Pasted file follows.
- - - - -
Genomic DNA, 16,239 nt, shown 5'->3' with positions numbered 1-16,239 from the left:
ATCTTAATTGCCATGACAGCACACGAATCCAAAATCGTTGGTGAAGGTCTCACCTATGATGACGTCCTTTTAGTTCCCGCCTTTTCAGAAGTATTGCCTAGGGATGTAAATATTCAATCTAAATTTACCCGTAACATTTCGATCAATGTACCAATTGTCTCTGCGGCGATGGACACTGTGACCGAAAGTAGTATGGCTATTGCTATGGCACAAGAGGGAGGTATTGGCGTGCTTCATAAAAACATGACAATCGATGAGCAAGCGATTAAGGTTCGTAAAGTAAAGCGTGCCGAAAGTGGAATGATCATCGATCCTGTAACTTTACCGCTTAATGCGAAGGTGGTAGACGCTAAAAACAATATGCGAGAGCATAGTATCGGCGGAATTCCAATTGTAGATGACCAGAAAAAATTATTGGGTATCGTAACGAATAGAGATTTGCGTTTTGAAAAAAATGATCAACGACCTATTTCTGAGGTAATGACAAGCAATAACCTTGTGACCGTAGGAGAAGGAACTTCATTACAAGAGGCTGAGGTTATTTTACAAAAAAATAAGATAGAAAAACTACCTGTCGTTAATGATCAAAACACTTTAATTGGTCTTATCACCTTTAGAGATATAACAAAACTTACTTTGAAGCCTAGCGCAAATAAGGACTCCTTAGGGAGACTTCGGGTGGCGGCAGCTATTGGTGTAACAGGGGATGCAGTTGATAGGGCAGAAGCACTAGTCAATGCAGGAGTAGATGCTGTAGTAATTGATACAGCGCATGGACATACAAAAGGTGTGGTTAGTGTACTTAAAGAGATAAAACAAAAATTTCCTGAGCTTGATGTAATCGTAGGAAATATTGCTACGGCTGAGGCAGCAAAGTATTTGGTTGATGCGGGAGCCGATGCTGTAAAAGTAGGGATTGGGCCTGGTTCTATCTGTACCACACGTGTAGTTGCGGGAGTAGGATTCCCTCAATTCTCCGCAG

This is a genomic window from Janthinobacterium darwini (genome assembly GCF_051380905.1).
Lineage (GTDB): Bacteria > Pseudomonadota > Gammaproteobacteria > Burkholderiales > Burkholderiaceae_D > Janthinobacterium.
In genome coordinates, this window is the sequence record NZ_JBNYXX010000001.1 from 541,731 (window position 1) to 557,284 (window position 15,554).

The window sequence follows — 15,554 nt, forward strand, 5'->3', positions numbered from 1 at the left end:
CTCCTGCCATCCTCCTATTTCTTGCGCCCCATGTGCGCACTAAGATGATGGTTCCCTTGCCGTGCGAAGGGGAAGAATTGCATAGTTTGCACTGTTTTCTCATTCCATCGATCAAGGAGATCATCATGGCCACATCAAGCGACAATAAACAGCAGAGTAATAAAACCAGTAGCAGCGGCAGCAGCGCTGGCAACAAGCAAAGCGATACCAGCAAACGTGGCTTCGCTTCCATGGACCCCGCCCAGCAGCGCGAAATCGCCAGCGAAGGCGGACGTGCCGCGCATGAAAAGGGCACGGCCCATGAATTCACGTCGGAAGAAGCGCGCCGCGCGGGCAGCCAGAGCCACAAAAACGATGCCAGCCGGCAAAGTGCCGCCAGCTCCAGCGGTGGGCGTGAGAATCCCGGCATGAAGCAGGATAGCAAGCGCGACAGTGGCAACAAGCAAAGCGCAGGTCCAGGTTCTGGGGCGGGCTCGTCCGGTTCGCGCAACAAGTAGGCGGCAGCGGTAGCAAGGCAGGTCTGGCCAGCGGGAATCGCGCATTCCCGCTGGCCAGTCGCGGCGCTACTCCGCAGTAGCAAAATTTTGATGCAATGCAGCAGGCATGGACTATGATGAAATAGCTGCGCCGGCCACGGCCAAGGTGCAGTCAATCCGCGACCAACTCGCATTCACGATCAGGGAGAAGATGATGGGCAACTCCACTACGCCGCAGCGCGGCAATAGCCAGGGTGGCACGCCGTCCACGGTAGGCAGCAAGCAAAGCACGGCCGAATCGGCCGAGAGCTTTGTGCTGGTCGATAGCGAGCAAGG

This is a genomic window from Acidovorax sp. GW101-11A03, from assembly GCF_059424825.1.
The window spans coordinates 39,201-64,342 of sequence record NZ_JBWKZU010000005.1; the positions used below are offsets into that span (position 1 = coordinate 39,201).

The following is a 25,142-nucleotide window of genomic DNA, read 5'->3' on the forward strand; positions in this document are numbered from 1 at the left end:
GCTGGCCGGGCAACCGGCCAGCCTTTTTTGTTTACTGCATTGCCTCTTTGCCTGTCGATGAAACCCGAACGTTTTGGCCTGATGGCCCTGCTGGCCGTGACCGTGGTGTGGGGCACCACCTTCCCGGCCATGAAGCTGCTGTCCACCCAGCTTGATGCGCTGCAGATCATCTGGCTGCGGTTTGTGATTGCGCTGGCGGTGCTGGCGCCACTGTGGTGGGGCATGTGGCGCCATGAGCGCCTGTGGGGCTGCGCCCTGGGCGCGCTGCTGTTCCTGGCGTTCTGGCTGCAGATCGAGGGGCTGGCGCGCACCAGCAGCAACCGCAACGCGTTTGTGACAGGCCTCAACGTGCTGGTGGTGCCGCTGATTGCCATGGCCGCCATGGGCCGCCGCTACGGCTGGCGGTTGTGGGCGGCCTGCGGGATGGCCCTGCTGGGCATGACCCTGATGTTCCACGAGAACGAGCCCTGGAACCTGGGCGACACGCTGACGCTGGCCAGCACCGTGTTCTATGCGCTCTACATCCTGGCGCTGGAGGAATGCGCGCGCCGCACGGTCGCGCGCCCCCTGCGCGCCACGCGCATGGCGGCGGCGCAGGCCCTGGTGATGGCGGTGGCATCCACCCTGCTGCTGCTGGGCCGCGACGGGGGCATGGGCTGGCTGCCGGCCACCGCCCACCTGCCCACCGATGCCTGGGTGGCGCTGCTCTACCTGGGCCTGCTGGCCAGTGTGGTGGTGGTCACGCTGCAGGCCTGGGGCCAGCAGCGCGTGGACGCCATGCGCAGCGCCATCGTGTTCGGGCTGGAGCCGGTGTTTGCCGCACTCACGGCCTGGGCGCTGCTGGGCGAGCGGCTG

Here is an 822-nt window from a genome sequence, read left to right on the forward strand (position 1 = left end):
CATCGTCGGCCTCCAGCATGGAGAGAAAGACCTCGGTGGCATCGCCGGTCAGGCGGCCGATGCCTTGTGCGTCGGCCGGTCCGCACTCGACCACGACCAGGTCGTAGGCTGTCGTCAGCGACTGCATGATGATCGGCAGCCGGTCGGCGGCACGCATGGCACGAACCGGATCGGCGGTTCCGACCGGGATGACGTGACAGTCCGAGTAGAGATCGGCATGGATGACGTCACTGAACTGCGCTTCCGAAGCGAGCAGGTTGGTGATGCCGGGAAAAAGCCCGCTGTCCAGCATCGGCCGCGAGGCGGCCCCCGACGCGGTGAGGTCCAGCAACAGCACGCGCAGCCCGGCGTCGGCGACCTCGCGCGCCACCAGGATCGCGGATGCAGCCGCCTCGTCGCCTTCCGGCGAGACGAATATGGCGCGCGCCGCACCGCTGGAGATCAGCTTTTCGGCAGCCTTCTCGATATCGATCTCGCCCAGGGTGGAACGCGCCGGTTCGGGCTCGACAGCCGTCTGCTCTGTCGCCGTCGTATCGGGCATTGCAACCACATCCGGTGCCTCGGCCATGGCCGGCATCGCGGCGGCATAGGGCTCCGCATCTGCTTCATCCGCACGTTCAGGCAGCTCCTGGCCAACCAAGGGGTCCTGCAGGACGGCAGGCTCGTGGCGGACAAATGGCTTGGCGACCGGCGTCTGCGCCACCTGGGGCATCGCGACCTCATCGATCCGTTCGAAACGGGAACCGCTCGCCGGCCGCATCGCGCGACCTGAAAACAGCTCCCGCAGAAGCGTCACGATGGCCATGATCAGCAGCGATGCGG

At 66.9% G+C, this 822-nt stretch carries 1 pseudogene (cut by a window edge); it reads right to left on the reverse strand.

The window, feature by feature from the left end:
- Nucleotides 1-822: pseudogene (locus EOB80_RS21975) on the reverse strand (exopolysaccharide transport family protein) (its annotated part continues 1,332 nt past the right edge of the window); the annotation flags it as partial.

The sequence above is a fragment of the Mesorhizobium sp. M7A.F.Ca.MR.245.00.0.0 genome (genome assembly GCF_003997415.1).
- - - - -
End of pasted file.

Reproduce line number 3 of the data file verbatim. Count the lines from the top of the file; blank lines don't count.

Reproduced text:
This is a genomic window from Janthinobacterium darwini (genome assembly GCF_051380905.1).